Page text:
Book Image

Modern Web Development with ASP.NET Core 3 - Second Edition

By : Ricardo Peres
Book Image

Modern Web Development with ASP.NET Core 3 - Second Edition

By: Ricardo Peres

Overview of this book

ASP.NET has been the preferred choice of web developers for a long time. With ASP.NET Core 3, Microsoft has made internal changes to the framework along with introducing new additions that will change the way you approach web development. This second edition has been thoroughly updated to help you make the most of the latest features in the framework, right from gRPC and conventions to Blazor, which has a new chapter dedicated to it. You’ll begin with an overview of the essential topics, exploring the Model-View-Controller (MVC) pattern, various platforms, dependencies, and frameworks. Next, you’ll learn how to set up and configure the MVC environment, before delving into advanced routing options. As you advance, you’ll get to grips with controllers and actions to process requests, and later understand how to create HTML inputs for models. Moving on, you'll discover the essential aspects of syntax and processes when working with Razor. You'll also get up to speed with client-side development and explore the testing, logging, scalability, and security aspects of ASP.NET Core. Finally, you'll learn how to deploy ASP.NET Core to several environments, such as Azure, Amazon Web Services (AWS), and Docker. By the end of the book, you’ll be well versed in development in ASP.NET Core and will have a deep understanding of how to interact with the framework and work cross-platform.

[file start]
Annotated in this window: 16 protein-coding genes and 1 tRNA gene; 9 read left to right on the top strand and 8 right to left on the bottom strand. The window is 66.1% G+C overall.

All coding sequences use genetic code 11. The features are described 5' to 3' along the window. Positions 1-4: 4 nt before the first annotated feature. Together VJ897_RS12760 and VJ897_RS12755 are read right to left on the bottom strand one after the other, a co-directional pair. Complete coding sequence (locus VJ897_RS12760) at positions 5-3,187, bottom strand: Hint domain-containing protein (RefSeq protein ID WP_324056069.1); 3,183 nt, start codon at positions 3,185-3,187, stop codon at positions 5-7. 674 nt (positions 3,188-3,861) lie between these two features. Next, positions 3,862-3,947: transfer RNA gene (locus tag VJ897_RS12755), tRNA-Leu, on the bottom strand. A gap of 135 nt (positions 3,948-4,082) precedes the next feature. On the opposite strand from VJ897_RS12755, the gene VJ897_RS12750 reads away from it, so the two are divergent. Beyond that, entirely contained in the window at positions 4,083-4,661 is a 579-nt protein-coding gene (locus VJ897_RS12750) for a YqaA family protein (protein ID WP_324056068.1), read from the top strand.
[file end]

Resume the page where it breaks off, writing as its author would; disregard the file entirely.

Table of Contents (26 chapters)
Section 1: The Fundamentals of ASP.NET Core 3
Section 2: Improving Productivity
Section 3: Advanced Topics
Appendix A: The dotnet Tool

Understanding Razor class libraries

Razor class libraries were introduced to ASP.NET Core 2.2. What it means is that all components—code- or file-based—can be added to an assembly and then referenced by an application. If, for example, this class library contains multiple .cshtml files, we can refer to them in our controllers or provide overrides for them in the application, provided that the same path is respected. Think, for example, of the authentication and registration views provided by Identity; if you don't like any of them, you can provide an alternative one while keeping the others.

Razor class libraries can be created using Visual Studio:

It essentially produces a .csproj file that uses the Microsoft.NET.Sdk.RazorSDK (Razor class libraries) instead of Microsoft.NET.Sdk.Web(for web applications) or Microsoft.NET.Sdk (for .NET Core assemblies):